The invention is not intended to be limited to the specific carrier design described, but may be incorporated in other carrier designs in which the top panel is formed from connected top panel flaps. Because the invention is not necessarily limited to all the specific details described in connection with the preferred embodiments, except as they may be within the scope of the appended claims, changes to certain features of the preferred embodiments which do not alter the overall basic function and concept of the invention are contemplated.

Patent Citations
Cited PatentFiling datePublication dateApplicantTitle
US4582199 *Nov 28, 1984Apr 15, 1986Manville Service CorporationCarton and blank therefor
US5593027 *Oct 10, 1995Jan 14, 1997Riverwood International CorporationCarrier with preformed end panels
US5595292 *Jan 4, 1995Jan 21, 1997The Mead CorporationCarton having shock-absorbing carrying handle and package formed therefrom
Referenced by
Citing PatentFiling datePublication dateApplicantTitle
US6273330 *Apr 6, 2000Aug 14, 2001The Mead CorporationCarton with transverse strap handle
US6899221 *Jun 18, 2002May 31, 2005A & R Carton GmbhBottle carrier
US7273161 *Jan 31, 2005Sep 25, 2007Graphic Packaging International, Inc.Carton with a dispenser in the top panel for dispensing pouches
US7601111Nov 21, 2007Oct 13, 2009Graphic Packaging International, Inc.Gusseted carton
US7604157Jun 22, 2007Oct 20, 2009Graphic Packaging International, Inc.Carton with dispenser
US7699215Feb 1, 2006Apr 20, 2010Graphic Packaging International, Inc.Gusseted carton
US7712653Sep 28, 2005May 11, 2010Graphic Packaging International, Inc.Carton with dispenser having access features
US7806314Feb 5, 2007Oct 5, 2010Graphic Packaging International, Inc.Carton with handle and dispenser
US7815097Aug 27, 2007Oct 19, 2010Graphic Packaging International, Inc.Carton blank with a dispenser in the top panel for dispensing pouches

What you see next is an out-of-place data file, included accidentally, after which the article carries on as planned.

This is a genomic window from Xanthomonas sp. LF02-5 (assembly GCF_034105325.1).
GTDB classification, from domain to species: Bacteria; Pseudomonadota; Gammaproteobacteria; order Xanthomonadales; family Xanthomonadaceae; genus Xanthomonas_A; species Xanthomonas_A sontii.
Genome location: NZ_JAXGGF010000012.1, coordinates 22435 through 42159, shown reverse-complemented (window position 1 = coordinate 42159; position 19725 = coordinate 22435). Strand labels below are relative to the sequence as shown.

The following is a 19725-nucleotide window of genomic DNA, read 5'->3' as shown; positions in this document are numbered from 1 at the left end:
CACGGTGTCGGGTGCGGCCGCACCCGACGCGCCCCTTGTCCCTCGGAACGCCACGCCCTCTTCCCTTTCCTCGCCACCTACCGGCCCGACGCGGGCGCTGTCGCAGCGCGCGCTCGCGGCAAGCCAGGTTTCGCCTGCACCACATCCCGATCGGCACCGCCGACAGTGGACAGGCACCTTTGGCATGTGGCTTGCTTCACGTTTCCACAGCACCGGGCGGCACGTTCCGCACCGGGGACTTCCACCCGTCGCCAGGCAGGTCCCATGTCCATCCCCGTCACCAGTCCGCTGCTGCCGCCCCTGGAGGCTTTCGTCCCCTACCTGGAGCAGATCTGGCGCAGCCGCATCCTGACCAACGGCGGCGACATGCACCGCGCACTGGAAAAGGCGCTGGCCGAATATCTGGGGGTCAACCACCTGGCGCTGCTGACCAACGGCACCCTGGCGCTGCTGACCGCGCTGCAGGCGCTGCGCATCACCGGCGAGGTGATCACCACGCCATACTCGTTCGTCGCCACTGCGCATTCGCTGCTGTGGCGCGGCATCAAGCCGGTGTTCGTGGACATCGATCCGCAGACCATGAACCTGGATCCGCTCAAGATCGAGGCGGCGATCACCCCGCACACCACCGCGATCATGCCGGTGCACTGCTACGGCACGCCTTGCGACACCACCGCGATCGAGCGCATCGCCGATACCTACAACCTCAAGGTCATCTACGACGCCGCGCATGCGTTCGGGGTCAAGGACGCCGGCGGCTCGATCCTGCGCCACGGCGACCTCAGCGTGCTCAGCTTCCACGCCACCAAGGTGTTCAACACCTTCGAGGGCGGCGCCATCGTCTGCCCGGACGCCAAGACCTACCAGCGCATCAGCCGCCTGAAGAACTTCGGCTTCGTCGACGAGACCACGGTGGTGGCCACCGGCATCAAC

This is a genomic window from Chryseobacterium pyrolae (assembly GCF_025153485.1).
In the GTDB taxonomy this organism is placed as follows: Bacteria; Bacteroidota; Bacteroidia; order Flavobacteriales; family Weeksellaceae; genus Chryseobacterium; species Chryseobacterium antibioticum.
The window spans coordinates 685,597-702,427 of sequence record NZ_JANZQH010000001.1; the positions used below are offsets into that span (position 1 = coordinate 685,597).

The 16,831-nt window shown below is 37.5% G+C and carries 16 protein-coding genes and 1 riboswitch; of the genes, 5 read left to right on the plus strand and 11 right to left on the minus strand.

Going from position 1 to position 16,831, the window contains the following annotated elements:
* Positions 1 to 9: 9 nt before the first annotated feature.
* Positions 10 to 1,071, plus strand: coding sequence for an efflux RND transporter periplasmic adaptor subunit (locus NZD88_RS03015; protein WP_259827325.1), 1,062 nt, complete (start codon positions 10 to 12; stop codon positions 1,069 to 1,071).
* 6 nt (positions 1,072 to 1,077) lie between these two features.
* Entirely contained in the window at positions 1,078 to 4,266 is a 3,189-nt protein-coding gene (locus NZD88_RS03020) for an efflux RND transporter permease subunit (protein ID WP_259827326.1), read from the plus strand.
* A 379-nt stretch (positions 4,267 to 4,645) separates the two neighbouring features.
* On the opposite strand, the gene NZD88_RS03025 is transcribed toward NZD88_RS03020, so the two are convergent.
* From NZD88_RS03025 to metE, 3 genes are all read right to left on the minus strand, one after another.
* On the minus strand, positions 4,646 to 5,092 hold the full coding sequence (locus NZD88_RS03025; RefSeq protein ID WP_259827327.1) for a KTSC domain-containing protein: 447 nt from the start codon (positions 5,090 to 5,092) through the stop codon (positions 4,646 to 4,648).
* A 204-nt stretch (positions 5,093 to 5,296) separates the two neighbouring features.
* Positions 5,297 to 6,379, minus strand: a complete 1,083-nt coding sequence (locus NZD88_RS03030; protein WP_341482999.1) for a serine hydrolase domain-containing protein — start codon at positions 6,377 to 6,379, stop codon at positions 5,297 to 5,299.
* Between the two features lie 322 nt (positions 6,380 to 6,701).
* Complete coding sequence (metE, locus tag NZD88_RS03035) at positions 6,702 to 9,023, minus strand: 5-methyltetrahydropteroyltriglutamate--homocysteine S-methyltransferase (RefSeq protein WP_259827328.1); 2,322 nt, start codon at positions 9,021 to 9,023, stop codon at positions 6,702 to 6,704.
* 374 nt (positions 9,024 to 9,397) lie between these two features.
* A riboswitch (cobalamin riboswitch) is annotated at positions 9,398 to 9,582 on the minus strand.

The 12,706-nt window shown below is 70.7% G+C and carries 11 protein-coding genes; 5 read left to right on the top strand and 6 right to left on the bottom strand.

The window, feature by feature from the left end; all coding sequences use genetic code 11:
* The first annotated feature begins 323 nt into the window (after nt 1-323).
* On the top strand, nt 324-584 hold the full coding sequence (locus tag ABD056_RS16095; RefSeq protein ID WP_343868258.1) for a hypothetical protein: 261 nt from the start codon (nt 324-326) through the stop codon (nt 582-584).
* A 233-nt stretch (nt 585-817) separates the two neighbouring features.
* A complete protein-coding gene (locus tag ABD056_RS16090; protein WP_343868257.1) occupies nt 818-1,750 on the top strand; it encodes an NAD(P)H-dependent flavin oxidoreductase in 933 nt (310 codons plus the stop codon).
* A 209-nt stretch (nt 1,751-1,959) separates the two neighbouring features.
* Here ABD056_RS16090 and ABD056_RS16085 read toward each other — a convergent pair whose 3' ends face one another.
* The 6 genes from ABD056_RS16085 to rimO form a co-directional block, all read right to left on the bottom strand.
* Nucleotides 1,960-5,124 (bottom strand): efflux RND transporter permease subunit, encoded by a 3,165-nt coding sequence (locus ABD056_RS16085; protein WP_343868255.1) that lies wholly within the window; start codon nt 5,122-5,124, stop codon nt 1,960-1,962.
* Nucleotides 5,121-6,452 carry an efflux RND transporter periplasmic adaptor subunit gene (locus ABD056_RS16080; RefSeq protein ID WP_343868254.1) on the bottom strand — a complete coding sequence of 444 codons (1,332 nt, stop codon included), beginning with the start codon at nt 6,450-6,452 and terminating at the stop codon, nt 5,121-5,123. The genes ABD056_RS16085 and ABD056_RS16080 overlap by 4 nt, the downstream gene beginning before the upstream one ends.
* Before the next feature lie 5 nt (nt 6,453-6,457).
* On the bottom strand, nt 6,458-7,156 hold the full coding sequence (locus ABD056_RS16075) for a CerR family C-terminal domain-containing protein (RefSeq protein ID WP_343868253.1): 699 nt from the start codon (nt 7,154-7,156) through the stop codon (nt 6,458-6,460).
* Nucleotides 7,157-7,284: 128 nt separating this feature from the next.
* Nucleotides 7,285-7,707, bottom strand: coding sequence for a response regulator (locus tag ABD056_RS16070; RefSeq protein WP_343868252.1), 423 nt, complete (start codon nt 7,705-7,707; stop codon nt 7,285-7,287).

US7900816Dec 18, 2006Mar 8, 2011Graphic Packaging International, Inc.Collapsible cooler pack with barrier film
US7918384Jun 22, 2007Apr 5, 2011Graphic Packaging International, Inc.Carton with dispenser
US7918385Jul 14, 2009Apr 5, 2011Graphic Packaging International, Inc.Carton with dispenser
US7992765Mar 13, 2007Aug 9, 2011Graphic Packaging International, Inc.Carton with dispenser
US8070052Mar 19, 2009Dec 6, 2011Graphic Packaging International, Inc.Carton with handle
US8109433Apr 14, 2009Feb 7, 2012Graphic Packaging International, Inc.Gusseted carton
US8136717May 8, 2009Mar 20, 2012Graphic Packaging International, Inc.Cooler carton with zipper opening feature
US8191761Oct 29, 2009Jun 5, 2012Graphic Packaging International, Inc.Cooler box with handle
US8216118Jun 10, 2010Jul 10, 2012Graphic Packaging International, Inc.Carton with multi-ply handle
US8353398Dec 17, 2010Jan 15, 2013Graphic Packaging International, Inc.Package for beverage-type containers
US8356743Sep 16, 2011Jan 22, 2013Graphic Packaging International, Inc.Carton with insert
US8356744Jan 14, 2010Jan 22, 2013Graphic Packaging International, Inc.Carton with reinforcing insert
US8376214Jul 14, 2010Feb 19, 2013Graphic Packaging International, Inc.Carton with insert
US8387855Aug 30, 2010Mar 5, 2013Graphic Packaging International, Inc.Carton with insert
US8439194May 25, 2011May 14, 2013Graphic Packaging International, Inc.Carton with insert